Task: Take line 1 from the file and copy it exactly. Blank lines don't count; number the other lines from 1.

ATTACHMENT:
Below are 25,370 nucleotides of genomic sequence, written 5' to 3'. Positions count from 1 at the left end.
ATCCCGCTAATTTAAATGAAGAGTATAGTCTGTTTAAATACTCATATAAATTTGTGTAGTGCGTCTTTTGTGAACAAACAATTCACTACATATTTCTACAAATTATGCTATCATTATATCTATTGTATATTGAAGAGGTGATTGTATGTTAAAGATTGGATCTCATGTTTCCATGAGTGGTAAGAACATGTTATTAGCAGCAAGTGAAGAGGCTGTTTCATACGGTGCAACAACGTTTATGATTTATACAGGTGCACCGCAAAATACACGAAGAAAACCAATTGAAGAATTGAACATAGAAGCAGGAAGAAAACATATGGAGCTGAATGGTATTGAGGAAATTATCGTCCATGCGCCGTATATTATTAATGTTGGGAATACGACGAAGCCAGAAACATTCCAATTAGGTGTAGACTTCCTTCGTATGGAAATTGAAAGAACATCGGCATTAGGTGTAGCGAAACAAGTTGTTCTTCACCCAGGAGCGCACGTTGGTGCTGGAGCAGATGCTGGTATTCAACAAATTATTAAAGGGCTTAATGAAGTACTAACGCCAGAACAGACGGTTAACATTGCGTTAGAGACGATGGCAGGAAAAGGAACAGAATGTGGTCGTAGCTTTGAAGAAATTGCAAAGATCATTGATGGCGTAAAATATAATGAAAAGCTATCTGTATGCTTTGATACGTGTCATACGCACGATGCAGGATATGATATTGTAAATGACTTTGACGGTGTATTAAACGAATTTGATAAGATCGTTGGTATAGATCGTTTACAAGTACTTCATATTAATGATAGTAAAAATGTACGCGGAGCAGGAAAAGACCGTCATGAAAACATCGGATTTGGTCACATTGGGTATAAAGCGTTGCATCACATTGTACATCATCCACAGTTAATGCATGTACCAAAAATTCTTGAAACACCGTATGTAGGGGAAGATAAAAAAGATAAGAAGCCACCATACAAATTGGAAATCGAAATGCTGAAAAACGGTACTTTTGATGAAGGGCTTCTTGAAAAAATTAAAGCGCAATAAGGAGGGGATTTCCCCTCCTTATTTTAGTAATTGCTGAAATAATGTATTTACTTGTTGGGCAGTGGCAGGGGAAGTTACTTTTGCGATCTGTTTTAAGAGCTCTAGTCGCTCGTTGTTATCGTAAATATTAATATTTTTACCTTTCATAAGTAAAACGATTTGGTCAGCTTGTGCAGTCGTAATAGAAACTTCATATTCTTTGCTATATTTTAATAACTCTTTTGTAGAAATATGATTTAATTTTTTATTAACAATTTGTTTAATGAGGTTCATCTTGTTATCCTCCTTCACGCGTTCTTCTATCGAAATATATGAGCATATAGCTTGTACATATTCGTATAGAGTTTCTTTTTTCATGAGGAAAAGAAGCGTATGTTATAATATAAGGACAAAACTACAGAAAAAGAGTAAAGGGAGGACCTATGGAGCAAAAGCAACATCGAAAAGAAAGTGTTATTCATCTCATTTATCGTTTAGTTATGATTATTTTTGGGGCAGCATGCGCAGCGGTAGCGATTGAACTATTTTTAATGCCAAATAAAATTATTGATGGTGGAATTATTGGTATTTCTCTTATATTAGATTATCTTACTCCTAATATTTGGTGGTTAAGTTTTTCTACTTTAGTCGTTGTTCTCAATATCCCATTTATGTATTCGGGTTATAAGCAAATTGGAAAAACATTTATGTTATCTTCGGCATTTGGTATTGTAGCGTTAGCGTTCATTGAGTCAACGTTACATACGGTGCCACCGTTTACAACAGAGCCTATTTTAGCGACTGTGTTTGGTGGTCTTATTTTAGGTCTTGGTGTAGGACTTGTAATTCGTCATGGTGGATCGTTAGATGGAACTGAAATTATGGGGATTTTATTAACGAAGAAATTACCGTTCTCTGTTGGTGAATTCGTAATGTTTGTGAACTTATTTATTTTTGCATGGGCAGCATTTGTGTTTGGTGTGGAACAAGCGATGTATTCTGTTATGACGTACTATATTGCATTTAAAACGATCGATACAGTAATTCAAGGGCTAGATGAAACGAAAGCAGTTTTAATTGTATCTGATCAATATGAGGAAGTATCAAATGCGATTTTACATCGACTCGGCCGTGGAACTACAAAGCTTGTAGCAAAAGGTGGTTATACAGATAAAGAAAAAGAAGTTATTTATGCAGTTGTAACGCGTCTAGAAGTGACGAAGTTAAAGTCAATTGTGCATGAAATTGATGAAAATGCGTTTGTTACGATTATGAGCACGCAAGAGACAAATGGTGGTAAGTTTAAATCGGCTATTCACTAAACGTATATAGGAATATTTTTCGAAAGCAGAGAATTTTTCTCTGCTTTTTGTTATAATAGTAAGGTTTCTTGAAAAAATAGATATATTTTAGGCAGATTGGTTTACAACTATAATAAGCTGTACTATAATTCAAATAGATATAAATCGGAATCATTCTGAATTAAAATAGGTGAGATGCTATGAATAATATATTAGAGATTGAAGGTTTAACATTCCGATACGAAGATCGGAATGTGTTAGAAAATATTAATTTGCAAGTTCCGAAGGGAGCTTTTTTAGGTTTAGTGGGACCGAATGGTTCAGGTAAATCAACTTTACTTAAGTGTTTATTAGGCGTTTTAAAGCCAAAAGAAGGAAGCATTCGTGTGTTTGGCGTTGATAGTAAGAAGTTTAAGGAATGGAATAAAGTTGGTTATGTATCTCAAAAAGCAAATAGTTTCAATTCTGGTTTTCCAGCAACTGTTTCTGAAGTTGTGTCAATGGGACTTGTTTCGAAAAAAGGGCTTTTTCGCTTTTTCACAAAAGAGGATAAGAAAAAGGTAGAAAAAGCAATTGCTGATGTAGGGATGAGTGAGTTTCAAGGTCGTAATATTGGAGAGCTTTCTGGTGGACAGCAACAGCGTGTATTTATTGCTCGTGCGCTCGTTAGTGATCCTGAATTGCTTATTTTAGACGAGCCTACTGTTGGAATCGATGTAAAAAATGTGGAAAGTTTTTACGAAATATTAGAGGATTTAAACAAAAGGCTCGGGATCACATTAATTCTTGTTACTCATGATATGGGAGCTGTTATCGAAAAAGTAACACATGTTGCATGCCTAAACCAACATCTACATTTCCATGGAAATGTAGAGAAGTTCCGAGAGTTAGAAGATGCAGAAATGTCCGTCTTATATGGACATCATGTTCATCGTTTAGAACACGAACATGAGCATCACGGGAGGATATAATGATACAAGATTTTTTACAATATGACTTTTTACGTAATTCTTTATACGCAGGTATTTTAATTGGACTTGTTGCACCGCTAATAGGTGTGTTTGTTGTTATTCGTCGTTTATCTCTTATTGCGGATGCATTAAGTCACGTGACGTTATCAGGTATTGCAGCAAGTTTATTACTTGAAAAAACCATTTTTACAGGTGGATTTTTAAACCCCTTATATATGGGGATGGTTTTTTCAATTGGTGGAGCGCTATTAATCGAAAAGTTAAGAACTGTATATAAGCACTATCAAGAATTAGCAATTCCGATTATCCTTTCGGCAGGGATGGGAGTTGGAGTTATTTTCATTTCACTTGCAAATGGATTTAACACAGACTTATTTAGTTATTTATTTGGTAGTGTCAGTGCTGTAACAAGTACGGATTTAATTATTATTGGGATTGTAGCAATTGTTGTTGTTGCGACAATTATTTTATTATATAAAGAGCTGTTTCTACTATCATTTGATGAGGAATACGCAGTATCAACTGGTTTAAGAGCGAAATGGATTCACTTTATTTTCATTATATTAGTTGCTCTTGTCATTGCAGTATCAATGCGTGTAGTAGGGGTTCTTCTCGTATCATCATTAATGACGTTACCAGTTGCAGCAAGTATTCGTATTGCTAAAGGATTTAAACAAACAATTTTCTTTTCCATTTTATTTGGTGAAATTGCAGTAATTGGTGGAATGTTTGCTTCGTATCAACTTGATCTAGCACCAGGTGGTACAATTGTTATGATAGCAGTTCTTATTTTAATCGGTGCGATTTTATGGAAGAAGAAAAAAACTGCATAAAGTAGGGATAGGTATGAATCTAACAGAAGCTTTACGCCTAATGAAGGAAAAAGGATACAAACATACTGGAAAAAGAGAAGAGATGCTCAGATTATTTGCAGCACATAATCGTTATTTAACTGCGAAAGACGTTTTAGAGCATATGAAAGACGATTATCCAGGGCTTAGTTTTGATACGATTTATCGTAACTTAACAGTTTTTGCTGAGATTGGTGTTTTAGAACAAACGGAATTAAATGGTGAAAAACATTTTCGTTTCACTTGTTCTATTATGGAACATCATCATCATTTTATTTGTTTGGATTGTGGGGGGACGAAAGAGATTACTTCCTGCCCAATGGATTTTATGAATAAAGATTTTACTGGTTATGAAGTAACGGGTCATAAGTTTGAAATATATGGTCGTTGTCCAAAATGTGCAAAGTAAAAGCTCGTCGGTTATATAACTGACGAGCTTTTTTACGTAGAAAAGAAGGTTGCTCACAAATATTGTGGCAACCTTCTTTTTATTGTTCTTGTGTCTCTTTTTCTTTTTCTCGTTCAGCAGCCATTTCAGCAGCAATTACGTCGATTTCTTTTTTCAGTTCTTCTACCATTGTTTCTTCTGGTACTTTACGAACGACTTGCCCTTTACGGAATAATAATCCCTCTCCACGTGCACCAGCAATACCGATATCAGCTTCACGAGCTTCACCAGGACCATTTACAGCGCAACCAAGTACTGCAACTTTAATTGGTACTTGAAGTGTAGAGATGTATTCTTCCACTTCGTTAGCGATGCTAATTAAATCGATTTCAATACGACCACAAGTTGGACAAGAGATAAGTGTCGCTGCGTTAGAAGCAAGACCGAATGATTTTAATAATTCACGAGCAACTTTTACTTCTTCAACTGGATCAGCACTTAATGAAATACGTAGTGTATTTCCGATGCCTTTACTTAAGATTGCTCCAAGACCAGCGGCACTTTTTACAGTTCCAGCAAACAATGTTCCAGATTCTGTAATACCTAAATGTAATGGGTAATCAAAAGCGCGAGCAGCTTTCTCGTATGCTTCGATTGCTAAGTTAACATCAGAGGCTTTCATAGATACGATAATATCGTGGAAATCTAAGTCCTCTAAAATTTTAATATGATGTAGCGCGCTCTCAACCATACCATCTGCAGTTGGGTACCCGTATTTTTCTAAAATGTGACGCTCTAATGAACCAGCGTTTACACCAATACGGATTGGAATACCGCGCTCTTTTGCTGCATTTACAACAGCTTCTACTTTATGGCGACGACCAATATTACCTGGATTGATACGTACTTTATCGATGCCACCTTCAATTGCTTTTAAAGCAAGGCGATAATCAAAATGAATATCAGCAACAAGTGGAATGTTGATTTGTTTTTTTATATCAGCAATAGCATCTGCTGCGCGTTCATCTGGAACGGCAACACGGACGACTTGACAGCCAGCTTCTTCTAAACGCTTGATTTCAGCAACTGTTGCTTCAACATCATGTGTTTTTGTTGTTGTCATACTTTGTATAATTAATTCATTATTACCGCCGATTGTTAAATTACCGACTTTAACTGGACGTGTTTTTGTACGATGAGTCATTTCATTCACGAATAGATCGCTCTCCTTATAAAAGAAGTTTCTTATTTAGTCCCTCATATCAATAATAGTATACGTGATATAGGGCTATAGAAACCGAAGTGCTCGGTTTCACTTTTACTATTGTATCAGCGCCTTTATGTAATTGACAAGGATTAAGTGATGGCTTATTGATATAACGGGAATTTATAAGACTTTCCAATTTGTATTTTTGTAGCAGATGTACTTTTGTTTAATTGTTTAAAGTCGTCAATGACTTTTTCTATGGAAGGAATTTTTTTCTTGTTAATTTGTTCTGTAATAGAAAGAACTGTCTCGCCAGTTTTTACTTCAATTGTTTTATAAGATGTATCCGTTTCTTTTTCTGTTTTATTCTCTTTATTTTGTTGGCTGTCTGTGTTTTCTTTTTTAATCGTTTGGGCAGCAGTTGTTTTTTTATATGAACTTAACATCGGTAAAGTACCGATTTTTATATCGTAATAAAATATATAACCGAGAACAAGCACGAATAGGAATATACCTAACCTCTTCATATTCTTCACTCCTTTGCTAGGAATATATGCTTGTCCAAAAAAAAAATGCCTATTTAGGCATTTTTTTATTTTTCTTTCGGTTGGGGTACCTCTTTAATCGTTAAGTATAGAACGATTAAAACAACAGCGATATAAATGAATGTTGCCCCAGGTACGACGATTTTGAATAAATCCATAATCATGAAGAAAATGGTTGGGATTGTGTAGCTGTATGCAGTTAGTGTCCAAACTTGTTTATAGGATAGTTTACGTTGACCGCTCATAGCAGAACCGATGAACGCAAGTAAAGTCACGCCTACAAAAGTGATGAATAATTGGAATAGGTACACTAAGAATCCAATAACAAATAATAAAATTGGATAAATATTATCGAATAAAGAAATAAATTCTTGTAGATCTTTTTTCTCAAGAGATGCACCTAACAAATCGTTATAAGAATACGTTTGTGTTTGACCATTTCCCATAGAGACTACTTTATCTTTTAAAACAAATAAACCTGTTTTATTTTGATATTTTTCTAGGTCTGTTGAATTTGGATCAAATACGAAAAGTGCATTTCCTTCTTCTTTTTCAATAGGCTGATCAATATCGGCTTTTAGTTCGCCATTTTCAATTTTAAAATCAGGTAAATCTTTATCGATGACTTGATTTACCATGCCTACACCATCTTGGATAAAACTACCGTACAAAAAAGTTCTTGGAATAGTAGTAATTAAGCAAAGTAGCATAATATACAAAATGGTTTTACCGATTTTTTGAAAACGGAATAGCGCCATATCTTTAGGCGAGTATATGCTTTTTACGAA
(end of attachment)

Below are 25,370 nucleotides of genomic sequence, written 5' to 3'. Positions count from 1 at the left end.